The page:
Global warming will harm sovereign creditworthiness around the world this century, with poorer nations the worst hit, Standard & Poor’s Ratings Services said.
Climate change is one of two “global mega-trends” alongside aging populations that dominate global economic risks, the agency said today in a report. It identified the most vulnerable nations as Vietnam, Bangladesh and Senegal. Luxembourg, Switzerland and Austria were deemed least at risk.
Global warming “will put downward pressure on sovereign ratings during the remainder of this century,” S&P analysts led by Moritz Kraemer in Frankfurt wrote. “The degree to which individual countries and societies are going to be affected by warming and changing weather patterns depends largely on actions undertaken by other, often far-away societies.”
Temperatures have warmed by about 0.85 degree Celsius (1.53 degrees Fahrenheit) since 1880 and are likely to warm by another 0.3 to 4.8 degrees by 2100, according to the United Nations. UN scientists warned in March that the world is ill-equipped to deal with impacts of warming such as melting glaciers, rising sea levels and more prolonged droughts.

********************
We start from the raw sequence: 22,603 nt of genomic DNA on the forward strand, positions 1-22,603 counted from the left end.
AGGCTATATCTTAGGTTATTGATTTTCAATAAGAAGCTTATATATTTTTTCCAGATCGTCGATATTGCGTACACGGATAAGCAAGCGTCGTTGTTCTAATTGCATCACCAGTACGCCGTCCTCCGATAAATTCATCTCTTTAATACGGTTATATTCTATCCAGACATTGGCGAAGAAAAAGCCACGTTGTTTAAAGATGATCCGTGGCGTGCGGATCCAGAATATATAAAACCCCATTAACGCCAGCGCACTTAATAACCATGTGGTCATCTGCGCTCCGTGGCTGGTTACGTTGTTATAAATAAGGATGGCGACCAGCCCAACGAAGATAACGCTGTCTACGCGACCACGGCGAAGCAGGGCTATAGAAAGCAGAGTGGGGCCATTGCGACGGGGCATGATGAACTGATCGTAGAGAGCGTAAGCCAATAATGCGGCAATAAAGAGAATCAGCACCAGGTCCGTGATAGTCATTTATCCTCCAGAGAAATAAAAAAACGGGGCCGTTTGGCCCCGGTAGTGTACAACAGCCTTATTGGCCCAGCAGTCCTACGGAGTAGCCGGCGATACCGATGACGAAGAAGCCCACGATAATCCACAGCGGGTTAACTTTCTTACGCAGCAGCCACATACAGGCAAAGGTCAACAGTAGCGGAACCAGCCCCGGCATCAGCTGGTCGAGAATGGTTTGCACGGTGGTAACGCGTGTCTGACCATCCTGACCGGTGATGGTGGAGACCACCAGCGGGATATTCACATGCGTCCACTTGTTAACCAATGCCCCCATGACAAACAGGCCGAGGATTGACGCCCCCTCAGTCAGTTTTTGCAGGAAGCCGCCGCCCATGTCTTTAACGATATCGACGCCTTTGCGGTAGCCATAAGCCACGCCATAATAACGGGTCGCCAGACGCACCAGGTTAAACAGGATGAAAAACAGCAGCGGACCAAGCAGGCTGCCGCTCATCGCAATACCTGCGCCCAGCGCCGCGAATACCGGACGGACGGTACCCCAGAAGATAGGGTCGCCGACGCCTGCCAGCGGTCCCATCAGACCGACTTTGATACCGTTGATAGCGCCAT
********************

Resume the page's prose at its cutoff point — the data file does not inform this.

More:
While extreme weather events such as tropical storms and floods appear to have been increasing in frequency since the 1980s, S&P said it has so far not revised any country’s credit rating as a result. Unlike aging, there’s insufficient reliable data to make accurate predictions, heightening the unpredictability caused by rising temperatures, the report said.
“However, assuming that extreme weather events are on the rise in terms of frequency and destruction, how this trend could feed through to our ratings on sovereign states bears consideration,” the analysts wrote.
Changing rainfall patterns could affect agricultural yields, and altered weather could spread disease and pests, hitting productivity, they said.
The agency devised a “crude” ranking of 116 nations according to their vulnerability across three indicators: proportion of population living lower than 5 meters (16 feet) above sea-level, share of agriculture in economic output and a vulnerability index compiled by Notre Dame University.
“Unlike in the case of aging, individual societies cannot by themselves meaningfully reduce the impact they will feel as the climate changes,” the analysts said. “A society may choose to reduce its carbon emissions unilaterally to reduce the risk of the potential consequences of global warming, but due to the global character most of the benefits of that society’s sacrifice will accrue to other nations.”
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